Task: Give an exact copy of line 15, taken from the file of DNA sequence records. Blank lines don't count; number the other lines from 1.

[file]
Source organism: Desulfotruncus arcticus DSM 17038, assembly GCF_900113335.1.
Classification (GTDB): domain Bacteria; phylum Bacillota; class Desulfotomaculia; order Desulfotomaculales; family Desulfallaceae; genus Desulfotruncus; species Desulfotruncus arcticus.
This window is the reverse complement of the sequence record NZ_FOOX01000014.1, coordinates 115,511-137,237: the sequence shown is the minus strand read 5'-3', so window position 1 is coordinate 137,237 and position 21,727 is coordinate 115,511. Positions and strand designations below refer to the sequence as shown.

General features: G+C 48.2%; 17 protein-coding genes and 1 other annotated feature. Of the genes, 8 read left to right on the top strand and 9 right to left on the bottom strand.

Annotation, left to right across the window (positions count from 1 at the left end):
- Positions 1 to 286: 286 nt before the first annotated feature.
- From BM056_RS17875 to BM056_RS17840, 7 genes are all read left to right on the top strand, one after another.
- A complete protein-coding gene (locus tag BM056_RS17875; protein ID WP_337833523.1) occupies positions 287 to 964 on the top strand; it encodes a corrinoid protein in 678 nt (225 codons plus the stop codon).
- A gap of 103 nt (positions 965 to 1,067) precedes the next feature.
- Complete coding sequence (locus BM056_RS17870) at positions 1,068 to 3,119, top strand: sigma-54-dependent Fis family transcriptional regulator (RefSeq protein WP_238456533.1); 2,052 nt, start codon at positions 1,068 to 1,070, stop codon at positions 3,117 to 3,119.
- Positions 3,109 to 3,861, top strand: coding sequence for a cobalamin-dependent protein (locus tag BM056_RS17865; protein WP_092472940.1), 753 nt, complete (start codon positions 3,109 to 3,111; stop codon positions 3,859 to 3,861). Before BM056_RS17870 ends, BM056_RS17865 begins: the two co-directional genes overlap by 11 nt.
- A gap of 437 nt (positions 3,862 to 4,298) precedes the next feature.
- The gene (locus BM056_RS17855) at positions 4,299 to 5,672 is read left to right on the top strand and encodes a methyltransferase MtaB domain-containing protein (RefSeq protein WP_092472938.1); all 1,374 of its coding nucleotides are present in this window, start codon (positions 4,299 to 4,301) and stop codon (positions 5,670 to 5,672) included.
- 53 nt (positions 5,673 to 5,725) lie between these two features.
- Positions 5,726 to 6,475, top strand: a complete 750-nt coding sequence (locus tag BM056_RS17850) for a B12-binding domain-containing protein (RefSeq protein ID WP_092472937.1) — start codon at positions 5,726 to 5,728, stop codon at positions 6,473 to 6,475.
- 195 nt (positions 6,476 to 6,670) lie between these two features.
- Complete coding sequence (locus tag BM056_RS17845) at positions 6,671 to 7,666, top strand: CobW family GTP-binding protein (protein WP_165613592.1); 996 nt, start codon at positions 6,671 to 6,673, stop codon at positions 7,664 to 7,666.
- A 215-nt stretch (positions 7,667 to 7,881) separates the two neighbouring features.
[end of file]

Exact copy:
- Positions 5,726 to 6,475, top strand: a complete 750-nt coding sequence (locus tag BM056_RS17850) for a B12-binding domain-containing protein (RefSeq protein ID WP_092472937.1) — start codon at positions 5,726 to 5,728, stop codon at positions 6,473 to 6,475.